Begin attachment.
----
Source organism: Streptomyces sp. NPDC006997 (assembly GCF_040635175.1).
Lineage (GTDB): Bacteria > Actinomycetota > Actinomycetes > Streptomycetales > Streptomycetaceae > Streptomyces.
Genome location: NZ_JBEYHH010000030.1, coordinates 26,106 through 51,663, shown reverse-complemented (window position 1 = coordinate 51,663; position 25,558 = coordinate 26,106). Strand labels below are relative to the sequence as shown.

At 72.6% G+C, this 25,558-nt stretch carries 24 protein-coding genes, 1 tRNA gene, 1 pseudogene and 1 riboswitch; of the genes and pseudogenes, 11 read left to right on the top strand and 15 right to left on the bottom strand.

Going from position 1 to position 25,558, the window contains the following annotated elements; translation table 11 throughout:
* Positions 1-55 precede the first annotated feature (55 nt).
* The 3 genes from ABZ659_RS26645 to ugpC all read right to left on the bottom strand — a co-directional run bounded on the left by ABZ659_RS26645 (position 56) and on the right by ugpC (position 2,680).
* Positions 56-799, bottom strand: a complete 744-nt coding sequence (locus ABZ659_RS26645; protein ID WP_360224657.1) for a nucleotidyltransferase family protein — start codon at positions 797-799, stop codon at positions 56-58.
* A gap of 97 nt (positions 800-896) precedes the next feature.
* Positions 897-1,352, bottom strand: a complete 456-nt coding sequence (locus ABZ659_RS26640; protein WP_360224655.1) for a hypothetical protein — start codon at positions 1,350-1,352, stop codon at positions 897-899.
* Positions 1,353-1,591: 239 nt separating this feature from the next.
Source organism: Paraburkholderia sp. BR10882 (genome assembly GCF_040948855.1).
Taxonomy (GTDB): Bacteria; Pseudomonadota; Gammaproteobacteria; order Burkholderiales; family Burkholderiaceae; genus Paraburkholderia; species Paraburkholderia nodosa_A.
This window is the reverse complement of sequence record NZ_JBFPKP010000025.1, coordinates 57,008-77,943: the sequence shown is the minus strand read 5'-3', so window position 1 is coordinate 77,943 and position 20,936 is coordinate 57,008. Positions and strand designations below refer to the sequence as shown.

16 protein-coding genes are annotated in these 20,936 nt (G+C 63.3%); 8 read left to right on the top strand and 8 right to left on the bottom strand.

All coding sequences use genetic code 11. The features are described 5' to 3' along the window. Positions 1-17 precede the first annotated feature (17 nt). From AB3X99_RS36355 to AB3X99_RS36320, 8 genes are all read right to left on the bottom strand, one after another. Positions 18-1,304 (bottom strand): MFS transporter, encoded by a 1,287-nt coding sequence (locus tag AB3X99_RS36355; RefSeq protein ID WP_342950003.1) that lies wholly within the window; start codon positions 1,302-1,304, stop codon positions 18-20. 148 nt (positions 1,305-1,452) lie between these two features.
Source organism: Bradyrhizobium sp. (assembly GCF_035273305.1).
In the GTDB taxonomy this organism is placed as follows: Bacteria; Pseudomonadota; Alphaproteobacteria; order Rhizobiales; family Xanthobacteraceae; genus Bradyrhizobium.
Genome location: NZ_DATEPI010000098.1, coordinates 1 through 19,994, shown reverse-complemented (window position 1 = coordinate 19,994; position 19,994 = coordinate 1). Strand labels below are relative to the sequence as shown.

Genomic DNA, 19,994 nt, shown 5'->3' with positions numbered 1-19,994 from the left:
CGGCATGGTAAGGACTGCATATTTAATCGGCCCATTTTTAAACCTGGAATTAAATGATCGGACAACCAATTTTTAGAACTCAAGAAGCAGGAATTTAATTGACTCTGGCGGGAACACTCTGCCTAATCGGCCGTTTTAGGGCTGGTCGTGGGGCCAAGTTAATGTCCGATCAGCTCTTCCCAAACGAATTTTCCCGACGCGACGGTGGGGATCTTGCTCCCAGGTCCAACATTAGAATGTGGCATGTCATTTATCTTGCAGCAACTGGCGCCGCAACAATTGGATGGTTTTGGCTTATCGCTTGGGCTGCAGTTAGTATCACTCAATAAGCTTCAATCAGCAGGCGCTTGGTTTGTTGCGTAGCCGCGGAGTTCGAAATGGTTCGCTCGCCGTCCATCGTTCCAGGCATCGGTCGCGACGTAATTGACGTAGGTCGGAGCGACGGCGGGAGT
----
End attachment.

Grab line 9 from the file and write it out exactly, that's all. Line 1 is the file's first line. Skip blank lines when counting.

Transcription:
* A gap of 97 nt (positions 800-896) precedes the next feature.